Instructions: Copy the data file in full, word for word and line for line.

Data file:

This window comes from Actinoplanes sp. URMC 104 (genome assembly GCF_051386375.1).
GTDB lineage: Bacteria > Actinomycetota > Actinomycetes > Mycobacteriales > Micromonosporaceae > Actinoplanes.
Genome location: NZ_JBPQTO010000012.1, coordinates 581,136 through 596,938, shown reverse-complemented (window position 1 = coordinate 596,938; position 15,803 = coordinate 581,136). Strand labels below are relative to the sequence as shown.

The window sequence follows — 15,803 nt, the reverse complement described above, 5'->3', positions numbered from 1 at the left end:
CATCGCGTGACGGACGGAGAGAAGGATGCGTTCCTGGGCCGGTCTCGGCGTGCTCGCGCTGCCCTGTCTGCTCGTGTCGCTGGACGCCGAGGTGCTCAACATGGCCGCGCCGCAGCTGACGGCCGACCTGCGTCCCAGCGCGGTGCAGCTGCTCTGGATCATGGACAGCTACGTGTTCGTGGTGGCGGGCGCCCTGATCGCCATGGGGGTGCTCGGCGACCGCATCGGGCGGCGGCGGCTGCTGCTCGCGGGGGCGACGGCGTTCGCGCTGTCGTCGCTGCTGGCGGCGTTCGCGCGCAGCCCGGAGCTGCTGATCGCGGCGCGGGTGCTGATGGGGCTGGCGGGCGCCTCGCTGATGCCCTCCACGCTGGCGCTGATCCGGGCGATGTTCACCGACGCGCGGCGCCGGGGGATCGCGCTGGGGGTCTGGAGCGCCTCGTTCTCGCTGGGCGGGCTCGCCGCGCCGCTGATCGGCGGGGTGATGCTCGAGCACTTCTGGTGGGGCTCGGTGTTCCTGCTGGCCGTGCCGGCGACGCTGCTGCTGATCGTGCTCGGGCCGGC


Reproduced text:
This window comes from Actinoplanes sp. URMC 104 (genome assembly GCF_051386375.1).
GTDB lineage: Bacteria > Actinomycetota > Actinomycetes > Mycobacteriales > Micromonosporaceae > Actinoplanes.
Genome location: NZ_JBPQTO010000012.1, coordinates 581,136 through 596,938, shown reverse-complemented (window position 1 = coordinate 596,938; position 15,803 = coordinate 581,136). Strand labels below are relative to the sequence as shown.

The window sequence follows — 15,803 nt, the reverse complement described above, 5'->3', positions numbered from 1 at the left end:
CATCGCGTGACGGACGGAGAGAAGGATGCGTTCCTGGGCCGGTCTCGGCGTGCTCGCGCTGCCCTGTCTGCTCGTGTCGCTGGACGCCGAGGTGCTCAACATGGCCGCGCCGCAGCTGACGGCCGACCTGCGTCCCAGCGCGGTGCAGCTGCTCTGGATCATGGACAGCTACGTGTTCGTGGTGGCGGGCGCCCTGATCGCCATGGGGGTGCTCGGCGACCGCATCGGGCGGCGGCGGCTGCTGCTCGCGGGGGCGACGGCGTTCGCGCTGTCGTCGCTGCTGGCGGCGTTCGCGCGCAGCCCGGAGCTGCTGATCGCGGCGCGGGTGCTGATGGGGCTGGCGGGCGCCTCGCTGATGCCCTCCACGCTGGCGCTGATCCGGGCGATGTTCACCGACGCGCGGCGCCGGGGGATCGCGCTGGGGGTCTGGAGCGCCTCGTTCTCGCTGGGCGGGCTCGCCGCGCCGCTGATCGGCGGGGTGATGCTCGAGCACTTCTGGTGGGGCTCGGTGTTCCTGCTGGCCGTGCCGGCGACGCTGCTGCTGATCGTGCTCGGGCCGGC